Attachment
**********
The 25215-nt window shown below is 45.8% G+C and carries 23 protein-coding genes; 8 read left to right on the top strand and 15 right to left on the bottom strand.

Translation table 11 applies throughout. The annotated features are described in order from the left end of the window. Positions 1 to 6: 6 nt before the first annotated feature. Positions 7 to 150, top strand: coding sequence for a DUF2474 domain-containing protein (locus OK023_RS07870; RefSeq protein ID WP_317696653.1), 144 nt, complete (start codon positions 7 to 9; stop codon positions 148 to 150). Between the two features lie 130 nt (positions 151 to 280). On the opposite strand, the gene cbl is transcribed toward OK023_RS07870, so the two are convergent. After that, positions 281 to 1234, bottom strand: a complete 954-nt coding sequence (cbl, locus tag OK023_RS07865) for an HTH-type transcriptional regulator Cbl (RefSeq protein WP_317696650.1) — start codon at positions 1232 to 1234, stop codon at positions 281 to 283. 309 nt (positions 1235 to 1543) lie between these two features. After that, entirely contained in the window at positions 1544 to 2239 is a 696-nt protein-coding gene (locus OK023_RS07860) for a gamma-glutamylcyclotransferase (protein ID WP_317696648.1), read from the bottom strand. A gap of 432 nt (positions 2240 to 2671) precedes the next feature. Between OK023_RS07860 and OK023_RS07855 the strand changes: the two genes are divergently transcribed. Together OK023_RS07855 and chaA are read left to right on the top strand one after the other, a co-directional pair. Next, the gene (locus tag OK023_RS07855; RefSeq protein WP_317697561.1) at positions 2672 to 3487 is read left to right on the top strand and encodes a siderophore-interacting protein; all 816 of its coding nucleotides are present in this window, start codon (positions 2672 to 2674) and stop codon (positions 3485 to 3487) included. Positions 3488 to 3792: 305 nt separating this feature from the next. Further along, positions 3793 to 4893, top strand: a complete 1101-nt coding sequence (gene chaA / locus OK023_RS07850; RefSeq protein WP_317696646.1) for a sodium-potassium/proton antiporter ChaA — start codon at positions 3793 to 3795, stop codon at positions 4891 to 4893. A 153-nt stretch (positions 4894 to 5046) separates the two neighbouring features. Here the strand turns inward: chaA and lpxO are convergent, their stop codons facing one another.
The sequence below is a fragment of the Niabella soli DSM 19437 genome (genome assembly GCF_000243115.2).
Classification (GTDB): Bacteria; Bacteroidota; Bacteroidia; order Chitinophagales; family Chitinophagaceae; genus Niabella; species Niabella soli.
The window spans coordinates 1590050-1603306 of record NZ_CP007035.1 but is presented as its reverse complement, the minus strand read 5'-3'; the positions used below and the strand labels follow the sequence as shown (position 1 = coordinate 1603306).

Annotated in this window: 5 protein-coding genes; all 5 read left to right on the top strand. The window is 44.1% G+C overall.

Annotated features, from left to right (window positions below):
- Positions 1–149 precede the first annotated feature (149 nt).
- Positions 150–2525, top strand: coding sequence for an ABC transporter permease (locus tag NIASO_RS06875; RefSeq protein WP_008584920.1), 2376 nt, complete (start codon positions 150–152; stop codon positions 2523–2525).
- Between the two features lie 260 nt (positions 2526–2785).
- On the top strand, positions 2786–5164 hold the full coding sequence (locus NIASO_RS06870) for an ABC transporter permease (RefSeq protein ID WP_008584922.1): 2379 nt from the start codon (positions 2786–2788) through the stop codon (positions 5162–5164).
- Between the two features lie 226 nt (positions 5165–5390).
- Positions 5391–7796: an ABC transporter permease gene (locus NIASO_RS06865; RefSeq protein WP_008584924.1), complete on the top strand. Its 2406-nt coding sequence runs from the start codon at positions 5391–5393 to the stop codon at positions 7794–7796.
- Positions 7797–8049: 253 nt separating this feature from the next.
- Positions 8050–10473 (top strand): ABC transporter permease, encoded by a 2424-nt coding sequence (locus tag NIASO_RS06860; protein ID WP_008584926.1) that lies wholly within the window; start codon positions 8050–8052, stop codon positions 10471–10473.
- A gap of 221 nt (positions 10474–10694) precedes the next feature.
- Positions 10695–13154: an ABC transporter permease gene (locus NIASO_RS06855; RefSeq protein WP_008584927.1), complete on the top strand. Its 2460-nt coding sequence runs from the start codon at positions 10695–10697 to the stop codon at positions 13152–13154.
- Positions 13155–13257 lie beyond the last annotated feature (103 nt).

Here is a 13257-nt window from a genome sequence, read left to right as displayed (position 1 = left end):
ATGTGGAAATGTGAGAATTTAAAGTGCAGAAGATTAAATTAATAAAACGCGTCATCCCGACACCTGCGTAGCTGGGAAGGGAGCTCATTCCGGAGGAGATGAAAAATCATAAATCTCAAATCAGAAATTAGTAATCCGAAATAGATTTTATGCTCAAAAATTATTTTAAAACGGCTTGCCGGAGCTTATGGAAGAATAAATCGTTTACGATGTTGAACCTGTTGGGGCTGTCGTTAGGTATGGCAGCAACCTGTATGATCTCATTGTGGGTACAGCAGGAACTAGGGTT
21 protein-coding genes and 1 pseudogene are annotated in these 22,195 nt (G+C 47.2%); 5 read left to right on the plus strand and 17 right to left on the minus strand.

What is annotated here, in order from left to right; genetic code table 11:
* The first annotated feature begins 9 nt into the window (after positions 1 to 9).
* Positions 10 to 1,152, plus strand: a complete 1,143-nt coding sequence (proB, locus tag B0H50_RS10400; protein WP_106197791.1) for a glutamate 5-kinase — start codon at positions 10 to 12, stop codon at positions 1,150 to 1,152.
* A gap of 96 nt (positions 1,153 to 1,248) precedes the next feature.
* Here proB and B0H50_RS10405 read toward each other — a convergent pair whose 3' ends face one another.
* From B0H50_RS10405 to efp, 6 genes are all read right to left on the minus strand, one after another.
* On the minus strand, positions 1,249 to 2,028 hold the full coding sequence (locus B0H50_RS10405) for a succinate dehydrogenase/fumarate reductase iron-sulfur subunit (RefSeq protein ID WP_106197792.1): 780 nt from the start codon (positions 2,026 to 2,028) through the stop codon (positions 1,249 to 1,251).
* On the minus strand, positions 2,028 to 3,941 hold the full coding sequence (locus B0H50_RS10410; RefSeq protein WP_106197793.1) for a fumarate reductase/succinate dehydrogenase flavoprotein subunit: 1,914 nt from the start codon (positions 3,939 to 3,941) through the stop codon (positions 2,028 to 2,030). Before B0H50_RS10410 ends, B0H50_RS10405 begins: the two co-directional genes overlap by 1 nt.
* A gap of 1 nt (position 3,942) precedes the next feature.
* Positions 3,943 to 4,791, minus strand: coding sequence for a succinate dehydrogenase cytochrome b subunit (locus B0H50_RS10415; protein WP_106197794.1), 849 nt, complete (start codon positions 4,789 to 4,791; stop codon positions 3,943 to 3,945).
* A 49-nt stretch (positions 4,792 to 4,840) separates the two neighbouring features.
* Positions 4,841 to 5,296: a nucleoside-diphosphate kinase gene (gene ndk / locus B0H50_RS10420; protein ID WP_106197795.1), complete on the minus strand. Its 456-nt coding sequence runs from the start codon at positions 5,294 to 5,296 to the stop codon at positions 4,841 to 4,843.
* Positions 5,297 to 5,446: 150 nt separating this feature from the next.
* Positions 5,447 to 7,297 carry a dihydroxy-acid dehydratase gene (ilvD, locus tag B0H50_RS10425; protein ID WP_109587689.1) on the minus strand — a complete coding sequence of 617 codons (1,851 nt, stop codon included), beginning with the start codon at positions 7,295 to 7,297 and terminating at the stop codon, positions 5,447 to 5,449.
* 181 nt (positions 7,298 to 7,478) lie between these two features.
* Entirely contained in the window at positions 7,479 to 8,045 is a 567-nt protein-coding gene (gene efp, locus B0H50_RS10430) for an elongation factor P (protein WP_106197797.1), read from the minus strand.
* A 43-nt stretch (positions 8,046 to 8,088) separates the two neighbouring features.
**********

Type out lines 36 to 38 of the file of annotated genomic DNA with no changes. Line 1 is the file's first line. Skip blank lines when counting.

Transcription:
* 181 nt (positions 7,298 to 7,478) lie between these two features.
* Entirely contained in the window at positions 7,479 to 8,045 is a 567-nt protein-coding gene (gene efp, locus B0H50_RS10430) for an elongation factor P (protein WP_106197797.1), read from the minus strand.
* A 43-nt stretch (positions 8,046 to 8,088) separates the two neighbouring features.